For the first time, scientists have programmed a comprehensive tree of life that combines us all together. This tree shows a complex relationship of all the living beings that trace back to the beginning of life on Earth more than 3.5 billion years ago.
Our beautiful Earth is home to numerous life forms of varying shapes and sizes. There are humans, bacteria, fungi, animals, flowers, fish: blooming on its surface – and under water. This is for the first time, scientists have programmed a comprehensive tree of life that combines us all together.
This tree shows a complex relationship of all the living beings that trace back to the beginning of life on Earth more than 3.5 billion years ago.
Over the past years, researchers have made thousands of such smaller trees with branches of life, but this is for the first time all those branches are combined to build a giant tree. Published on Friday in the Proceedings of the National Academies of Sciences, this resultant tree of life includes 2.3 million named species on Earth.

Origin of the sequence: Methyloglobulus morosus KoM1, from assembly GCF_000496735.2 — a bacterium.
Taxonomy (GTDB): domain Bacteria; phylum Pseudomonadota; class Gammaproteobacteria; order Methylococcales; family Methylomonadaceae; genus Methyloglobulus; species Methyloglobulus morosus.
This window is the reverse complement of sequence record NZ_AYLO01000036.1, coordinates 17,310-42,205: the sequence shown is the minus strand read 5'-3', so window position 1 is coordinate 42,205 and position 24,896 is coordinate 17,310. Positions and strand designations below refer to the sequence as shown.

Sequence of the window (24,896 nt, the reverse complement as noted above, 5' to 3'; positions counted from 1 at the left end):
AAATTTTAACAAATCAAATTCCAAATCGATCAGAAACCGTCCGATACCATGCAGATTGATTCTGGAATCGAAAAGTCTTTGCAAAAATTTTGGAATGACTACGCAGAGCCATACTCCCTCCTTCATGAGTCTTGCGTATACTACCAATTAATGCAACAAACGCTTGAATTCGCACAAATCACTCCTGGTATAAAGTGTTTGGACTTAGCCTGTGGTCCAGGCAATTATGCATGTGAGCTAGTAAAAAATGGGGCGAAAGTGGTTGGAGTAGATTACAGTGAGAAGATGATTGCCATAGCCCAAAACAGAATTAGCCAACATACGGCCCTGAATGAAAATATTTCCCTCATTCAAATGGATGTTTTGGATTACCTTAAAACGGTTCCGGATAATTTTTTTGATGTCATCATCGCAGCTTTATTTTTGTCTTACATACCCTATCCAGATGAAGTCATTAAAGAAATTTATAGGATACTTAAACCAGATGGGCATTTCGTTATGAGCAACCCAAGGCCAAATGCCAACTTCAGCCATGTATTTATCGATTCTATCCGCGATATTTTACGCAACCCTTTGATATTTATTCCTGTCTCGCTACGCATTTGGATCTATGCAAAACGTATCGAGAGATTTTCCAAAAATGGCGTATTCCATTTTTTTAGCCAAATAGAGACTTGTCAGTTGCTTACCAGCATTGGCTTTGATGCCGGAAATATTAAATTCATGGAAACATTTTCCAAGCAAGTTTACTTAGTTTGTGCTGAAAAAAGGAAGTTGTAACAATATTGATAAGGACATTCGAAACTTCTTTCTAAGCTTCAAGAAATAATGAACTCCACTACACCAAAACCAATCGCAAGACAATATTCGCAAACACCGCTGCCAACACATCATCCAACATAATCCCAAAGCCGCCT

Principal investigator Karen Cranston of Duke University in a statement: “This is the first real attempt to connect the dots and put it all together. Think of it as Version 1.0.” “Although a massive undertaking in its own right, this draft tree of life represents only a first step,” the researchers wrote.
To compile this huge data, researchers accounted for the different taxonomy names, spellings and misspellings coming across various research papers. This tree will grow with time and newly discovered species of animals, plants etc. will be added each year.
“There’s a pretty big gap between the sum of what scientists know about how living things are related, and what’s actually available digitally,” Cranston said.
This tree of life is public to all and isn’t hidden inside some academic research paper or journal. You can get your hands on the tree as well as the source code of the tree of life.